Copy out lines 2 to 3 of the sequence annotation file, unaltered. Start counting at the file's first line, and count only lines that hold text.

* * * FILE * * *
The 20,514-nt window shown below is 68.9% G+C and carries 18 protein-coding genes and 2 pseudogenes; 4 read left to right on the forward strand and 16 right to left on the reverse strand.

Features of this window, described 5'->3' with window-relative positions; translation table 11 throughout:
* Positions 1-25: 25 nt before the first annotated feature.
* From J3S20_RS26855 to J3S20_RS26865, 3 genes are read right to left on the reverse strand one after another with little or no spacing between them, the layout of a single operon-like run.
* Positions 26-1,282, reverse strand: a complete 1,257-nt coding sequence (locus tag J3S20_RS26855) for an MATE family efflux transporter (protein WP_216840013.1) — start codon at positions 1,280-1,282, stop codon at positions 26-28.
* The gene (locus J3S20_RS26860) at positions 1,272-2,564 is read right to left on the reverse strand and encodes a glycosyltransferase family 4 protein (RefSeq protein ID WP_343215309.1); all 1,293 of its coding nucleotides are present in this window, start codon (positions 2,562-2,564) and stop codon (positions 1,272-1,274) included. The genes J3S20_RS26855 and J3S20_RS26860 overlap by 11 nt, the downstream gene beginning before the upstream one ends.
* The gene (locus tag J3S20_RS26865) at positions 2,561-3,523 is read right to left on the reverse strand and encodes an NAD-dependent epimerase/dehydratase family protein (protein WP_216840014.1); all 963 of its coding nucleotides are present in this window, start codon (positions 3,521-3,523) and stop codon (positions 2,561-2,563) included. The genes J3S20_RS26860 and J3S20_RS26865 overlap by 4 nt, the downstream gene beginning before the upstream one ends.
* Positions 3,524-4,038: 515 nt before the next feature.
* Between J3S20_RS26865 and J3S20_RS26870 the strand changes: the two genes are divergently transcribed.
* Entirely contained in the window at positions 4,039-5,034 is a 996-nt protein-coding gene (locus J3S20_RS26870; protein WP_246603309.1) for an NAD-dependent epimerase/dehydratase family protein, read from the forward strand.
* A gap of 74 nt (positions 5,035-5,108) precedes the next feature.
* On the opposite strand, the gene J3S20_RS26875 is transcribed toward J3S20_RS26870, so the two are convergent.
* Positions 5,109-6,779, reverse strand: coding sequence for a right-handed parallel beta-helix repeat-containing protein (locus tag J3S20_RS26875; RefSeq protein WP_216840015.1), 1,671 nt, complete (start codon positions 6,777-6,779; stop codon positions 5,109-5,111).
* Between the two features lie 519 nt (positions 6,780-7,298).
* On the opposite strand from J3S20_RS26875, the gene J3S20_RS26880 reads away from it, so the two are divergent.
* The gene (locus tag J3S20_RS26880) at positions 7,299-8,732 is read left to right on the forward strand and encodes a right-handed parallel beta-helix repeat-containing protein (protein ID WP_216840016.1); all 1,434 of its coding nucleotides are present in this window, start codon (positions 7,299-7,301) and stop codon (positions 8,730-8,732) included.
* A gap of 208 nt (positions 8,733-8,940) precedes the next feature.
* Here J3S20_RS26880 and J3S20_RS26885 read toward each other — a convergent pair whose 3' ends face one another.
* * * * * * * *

Features of this window, described 5'->3' with window-relative positions; translation table 11 throughout:
* Positions 1-25: 25 nt before the first annotated feature.